Today the world is celebrating End Poverty Day. In fact, it is the 25th anniversary of End Poverty Day. Twenty-five years is often thought of as the passing of one generation so it is particularly timely that, as we celebrate the call to action that this day symbolizes, we look at how things have changed for the generation that has grown into adulthood since the very first End Poverty Day. In an analysis done by the World Bank released today we have looked at how the current generation of young adults has done when compared to their parents in terms of educational attainment.
Putting the spotlight on intergenerational mobility is important because it is a component of inclusive growth and sustainable poverty reduction.
When taking this longer time horizon, our regional analysis shows that Latin America and the Caribbean has made much progress in expanding access to education over the last decades. – what we refer to as ‘absolute intergenerational mobility’. In terms of such absolute intergenerational mobility the region in fact compares well to other regions of the world.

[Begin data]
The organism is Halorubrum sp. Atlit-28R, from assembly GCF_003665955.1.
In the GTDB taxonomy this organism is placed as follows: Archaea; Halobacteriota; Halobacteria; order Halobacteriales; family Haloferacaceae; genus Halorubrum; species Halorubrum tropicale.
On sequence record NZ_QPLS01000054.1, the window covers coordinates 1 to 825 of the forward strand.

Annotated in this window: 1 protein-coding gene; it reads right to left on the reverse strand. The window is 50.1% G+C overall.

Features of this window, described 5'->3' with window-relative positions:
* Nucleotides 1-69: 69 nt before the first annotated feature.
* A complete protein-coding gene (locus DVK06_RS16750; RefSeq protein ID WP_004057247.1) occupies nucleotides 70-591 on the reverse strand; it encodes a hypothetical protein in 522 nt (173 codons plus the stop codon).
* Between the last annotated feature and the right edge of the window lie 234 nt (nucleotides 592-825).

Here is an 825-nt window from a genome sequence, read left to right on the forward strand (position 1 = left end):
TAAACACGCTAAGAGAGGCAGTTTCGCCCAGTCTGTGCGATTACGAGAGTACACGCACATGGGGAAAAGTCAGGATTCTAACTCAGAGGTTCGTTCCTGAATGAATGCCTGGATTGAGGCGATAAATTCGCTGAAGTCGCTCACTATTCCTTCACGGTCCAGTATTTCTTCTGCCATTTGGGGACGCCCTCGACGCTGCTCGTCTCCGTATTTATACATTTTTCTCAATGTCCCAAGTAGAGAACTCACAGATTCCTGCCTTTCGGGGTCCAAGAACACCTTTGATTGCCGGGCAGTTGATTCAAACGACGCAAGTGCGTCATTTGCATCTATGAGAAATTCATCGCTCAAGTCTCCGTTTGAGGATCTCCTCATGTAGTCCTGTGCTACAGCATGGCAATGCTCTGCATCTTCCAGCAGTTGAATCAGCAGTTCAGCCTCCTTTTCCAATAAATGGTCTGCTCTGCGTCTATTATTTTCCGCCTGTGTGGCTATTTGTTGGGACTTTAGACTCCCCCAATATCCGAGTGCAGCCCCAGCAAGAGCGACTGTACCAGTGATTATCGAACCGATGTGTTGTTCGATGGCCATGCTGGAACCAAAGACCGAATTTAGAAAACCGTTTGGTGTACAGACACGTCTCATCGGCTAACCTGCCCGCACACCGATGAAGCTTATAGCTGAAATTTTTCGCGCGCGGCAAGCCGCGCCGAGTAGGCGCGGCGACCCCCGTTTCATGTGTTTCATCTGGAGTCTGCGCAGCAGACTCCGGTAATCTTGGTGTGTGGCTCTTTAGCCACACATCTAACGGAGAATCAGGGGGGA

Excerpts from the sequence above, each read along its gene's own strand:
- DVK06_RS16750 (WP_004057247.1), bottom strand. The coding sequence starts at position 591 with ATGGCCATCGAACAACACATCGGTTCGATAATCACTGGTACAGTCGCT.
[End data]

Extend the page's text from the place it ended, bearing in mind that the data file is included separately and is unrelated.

However, in Latin America and the Caribbean those born to the least educated parents remain significantly more likely to become the least educated in their own generation. In this metric, which we refer to as ‘relative intergenerational mobility’, the region does not compare well to other regions of the world. Overall investments in education have resulted in across the board gains in school attainment but inequities between groups remain. More specifically, there are two important gaps highlighted in this video:
The first is visible during early childhood. Access to early childhood education is remarkably higher for richer segments of the population when compared to the poorest. The second gap occurs after primary school. Educational inequality in the school attendance rate starts to be pervasive during secondary school and exacerbates during tertiary school. The wider the income gap, the wider seem to be the differences in school access.
This contributes to poorer learning outcomes, as shown in standardized tests. For example, the socioeconomic background of a student has a larger impact on students’ test scores in Latin American and Caribbean countries than in countries of other regions. The good news is that also on this front progress has been made. Such findings can help us look ahead at the next generation with a sense of possibility.